Publication: Monitor Volume: 5 Issue: 23

Yesterday’s events–particularly Skuratov’s resignation and the search of oil company Sibneft’s offices–have, not surprisingly, yielded a host of contradictory “versions.” The Sibneft search was reportedly made on the basis of allegations that a private security firm under Boris Berezovsky’s control had been spying on top government officials and members of President Boris Yeltsin’s family (Russian agencies, February 2; see also the Monitor, January 20, February 2). Officials of the Prosecutor General’s Office denied any link between Skuratov’s resignation and the Sibneft search. Yevgeny Lisov, head of the presidential administration’s control office, denied any conflict between Skuratov’s office and the Kremlin (Russian agencies, February 2). However “Moskovsky komsomolets” (MK), which broke the January story about the alleged spying on top officials and members of Yeltsin’s family, reported today that Skuratov’s resignation and the search of oil company Sibneft’s headquarters were linked. The newspaper, citing an “unofficial version” provided by unnamed government officials, reported that Skuratov had openly opposed the raid on Sibneft, and was forced to step down because he did so (Moskovsky komsomolets, February 3). Other media reported that the search order was signed not by Skuratov, but by one of his deputies (Russian agencies, February 2).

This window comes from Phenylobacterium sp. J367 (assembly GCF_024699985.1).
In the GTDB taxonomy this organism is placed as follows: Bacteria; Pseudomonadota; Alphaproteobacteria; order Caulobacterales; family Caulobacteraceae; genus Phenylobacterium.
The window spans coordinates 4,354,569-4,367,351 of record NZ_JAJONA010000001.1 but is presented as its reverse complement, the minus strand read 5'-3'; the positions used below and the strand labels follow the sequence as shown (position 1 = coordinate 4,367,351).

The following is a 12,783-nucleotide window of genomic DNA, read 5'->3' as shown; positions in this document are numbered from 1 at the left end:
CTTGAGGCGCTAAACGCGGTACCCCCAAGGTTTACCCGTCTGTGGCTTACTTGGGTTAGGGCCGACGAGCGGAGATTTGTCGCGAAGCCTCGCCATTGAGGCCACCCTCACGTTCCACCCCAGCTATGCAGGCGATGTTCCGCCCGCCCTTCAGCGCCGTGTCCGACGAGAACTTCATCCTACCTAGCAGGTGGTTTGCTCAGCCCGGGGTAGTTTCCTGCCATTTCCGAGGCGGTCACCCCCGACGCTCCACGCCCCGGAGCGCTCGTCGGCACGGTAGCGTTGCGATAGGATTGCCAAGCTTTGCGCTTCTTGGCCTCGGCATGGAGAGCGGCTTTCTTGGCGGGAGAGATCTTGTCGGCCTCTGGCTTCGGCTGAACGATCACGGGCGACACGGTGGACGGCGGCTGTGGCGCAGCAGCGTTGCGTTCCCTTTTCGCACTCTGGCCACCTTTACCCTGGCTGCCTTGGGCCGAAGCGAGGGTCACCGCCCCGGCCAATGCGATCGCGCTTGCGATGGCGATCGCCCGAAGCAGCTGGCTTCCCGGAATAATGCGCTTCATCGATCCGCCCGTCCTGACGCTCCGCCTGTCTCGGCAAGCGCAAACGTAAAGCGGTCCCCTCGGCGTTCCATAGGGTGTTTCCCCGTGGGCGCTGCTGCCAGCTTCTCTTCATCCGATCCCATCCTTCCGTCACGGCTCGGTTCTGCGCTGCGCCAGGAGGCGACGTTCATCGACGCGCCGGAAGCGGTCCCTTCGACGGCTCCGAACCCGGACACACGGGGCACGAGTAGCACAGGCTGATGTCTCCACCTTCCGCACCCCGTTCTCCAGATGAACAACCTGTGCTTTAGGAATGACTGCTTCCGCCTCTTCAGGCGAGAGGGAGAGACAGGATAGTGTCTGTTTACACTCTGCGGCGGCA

It was Skuratov, however, who had ordered a criminal investigation into the alleged spying the same day M-K published the story in January. M-K reported that “Atoll”–a private security firm said to be under Berezovsky’s control–had been raided last summer in connection with a separate criminal case. In that raid, police were said to have found both state-of-the-art espionage equipment and transcripts of telephone conversations and pager messages of various government officials and other VIPs, including Yeltsin’s daughter. M-K alleged that Berezovsky’s allies in the law-enforcement establishment suppressed this evidence.

Yesterday, twenty private residences and offices were searched in addition to the Sibneft offices. Both Sibneft officials and security officials said that the raid on Sibneft had nothing to do with the company’s business activities. Sibneft officials denied having any connection with Atoll (Russian agencies, February 2). However, as the Monitor has reported, Aleksandr Korzhakov, former head of the Presidential Security Service, alleged two months ago that Berezovsky had been blackmailing the Yeltsin family, threatening to reveal information about their alleged property holdings and bank accounts abroad. Korzhakov claimed that the Yeltsin family’s “cashier” was Sibneft general director Roman Abramovich.